Evelyn Schmitt lives for Pierhenge, happening again Saturday

Evelyn Schmitt’s photo of the sunset at the Manhattan Beach Pier

For Manhattan Beach resident Evelyn Schmitt, there are no greater days than the twice-yearly Pierhenge natural events at the Manhattan Beach Pier. 

That is when the sun sets in a way that finds it twinkling directly in-between the pilings of the Pier. (The same thing happens by the Manhattan Beach Library for “Lightgate,” when it sets in the middle of the art structure, but Schmitt can’t be in two places at once.)

Schmitt, 85, who retired from a 4-decade math teaching career at age 70,  lives for Pierhenge. She craves the top position under the Pier. And everyone knows to bow to the queen. 

“I get excited about it, what can I say?” says Schmitt. “When I started doing it, (grabbing photos with her Nikon) nobody was down there. They weren’t interested. I started putting the photos on Facebook, and now people fight for position.” 

Evelyn Schmitt by the Manhattan Beach Pier during Pierhenge. By Jefferson Graham

Pierhenge calls in November, on the 17th, and January 27th, but it also comes in a few days early and remains a few days after, which is why Schmitt is down there every night. 

She also happens to live across the street from the Pier, making the journey rather easy. 

Pierhenge “is a challenge,” she says. “Every year it’s different.”

Her friend Jane Takagi, a 64-year-old retiree from Torrance, says the enthusiasm for Pierhenge has rubbed off on her. “She gets to enjoy this every day, she knows the nuances of the pier and sunrises and sunsets, and all that comes with the beauty outside her door. 

It certainly is on my radar now.”

Schmitt’s photographic journeys haven’t gone unnoticed by the city. 

Locals have joked that Evelyn Schmitt is the “queen of the pier,” with her many photographs, and she doesn’t mind. Photo by Jefferson Graham

Mayor Joe Franklin calls Schmitt a “treasure and inspiration,” to all. 

“I encourage everyone to get to know her. Her spirit is infectious.”

Takagi first met Schmitt three years on a photo journey to Africa via Paul’s Photo of Torrance. She’s “the most energetic 85-year-old I know,” she says. “Her enthusiasm is contagious. It makes you want to join in and participate as well.”

By Evelyn Schmitt

Schmitt is rarely sitting. She says she spends the week playing tennis every day except Sunday, Bridge twice a week and photographing daily. 

“You have to have something for the mental (Bridge), something for the physical (tennis) and something for the spiritual, as in photography lifts your spirits,” she says.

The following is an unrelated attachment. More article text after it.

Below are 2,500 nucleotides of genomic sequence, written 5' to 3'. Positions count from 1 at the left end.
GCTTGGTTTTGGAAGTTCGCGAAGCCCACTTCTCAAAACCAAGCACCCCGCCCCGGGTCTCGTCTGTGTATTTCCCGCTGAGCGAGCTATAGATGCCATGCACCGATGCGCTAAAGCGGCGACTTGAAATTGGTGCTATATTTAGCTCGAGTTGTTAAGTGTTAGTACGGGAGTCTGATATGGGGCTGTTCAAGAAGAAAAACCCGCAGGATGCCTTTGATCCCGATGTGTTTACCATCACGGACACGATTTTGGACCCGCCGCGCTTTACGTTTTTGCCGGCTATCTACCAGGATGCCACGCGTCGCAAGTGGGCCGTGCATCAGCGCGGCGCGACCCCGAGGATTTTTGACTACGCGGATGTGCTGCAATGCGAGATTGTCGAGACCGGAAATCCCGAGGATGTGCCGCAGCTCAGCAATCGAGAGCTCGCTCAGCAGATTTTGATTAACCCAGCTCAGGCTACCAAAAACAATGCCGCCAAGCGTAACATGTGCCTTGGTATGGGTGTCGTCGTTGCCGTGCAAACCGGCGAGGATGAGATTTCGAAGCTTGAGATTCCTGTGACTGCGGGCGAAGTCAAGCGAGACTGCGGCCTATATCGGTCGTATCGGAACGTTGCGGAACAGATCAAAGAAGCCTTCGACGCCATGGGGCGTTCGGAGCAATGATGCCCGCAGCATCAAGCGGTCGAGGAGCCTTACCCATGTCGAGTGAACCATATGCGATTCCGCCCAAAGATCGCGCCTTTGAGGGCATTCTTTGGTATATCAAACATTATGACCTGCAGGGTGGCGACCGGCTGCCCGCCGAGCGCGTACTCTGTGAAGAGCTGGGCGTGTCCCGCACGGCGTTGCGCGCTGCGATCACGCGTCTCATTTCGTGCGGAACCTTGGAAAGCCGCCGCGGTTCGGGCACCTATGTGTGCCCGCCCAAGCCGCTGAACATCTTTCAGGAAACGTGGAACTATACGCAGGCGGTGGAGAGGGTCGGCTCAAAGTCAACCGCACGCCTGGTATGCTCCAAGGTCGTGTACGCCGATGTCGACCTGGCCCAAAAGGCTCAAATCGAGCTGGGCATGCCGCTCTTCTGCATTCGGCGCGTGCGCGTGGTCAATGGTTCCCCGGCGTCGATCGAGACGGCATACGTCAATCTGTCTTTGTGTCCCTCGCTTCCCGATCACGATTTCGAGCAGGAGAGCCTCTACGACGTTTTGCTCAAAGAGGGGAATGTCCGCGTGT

Mark Comon, the president of Paul’s says that on the group outings, “everyone wants to be like Evelyn when they grow up.  She has a tenacity for capturing the subject and making the picture.”  

When not patrolling the Pier in search of the next great photo, Schmitt is often travelling. Last year she went to Cambodia, Italy and Africa. This year, she’s already been on a photo trip to Yellowstone National Park via Paul’s Photo, and is planning a return to Italy, the Northern Lights and back to Ethiopia. 

Husband John photographed Evelyn Schmitt from the skies with his drone during Pierhenge.

Why photography?

“When I retired, I took up painting, and had a great time, but I filled up my garage with all these paintings. Photography, I found, was immediate. I didn’t have to wait a week to see the final result. That’s my personality.”

The bison in Yellowstone, by Evelyn Schmitt

A closeup of a bird in Bolsa Chica, by Evelyn Schmitt

She uses Nikon cameras, a Z8 and Z9, and totes big telephotos, 100-400mm and a dedicated 400mm, as well as a 24-70mm, which she used this week for Pierhenge. 

She met her husband of 46 years John while teaching for the Torrance Unified School District. He was the principal, they fell in love and married–it was the third time around for her and the second time for him. 

Where is he during Pierhenge? He’s also a photographer, but not as enthusiastic about it as his wife. “It’s nice, but I just don’t feel the need to run out and get the shot every night.”

However, he has fun playing with his new toy, a DJI drone, and flew it from their house this week to get shots of Pierhenge from the sky. 

By John Schmitt

Both he and his wife are gearheads. 

“Every time a new camera comes out, she has to get it,” he says. “Which is great for me, because I get the hand-me-downs.” 

Of his wife’s local acclaim, “to see her get recognition is really nice. It’s really wonderful.”

By Evelyn Schmitt

ER

 

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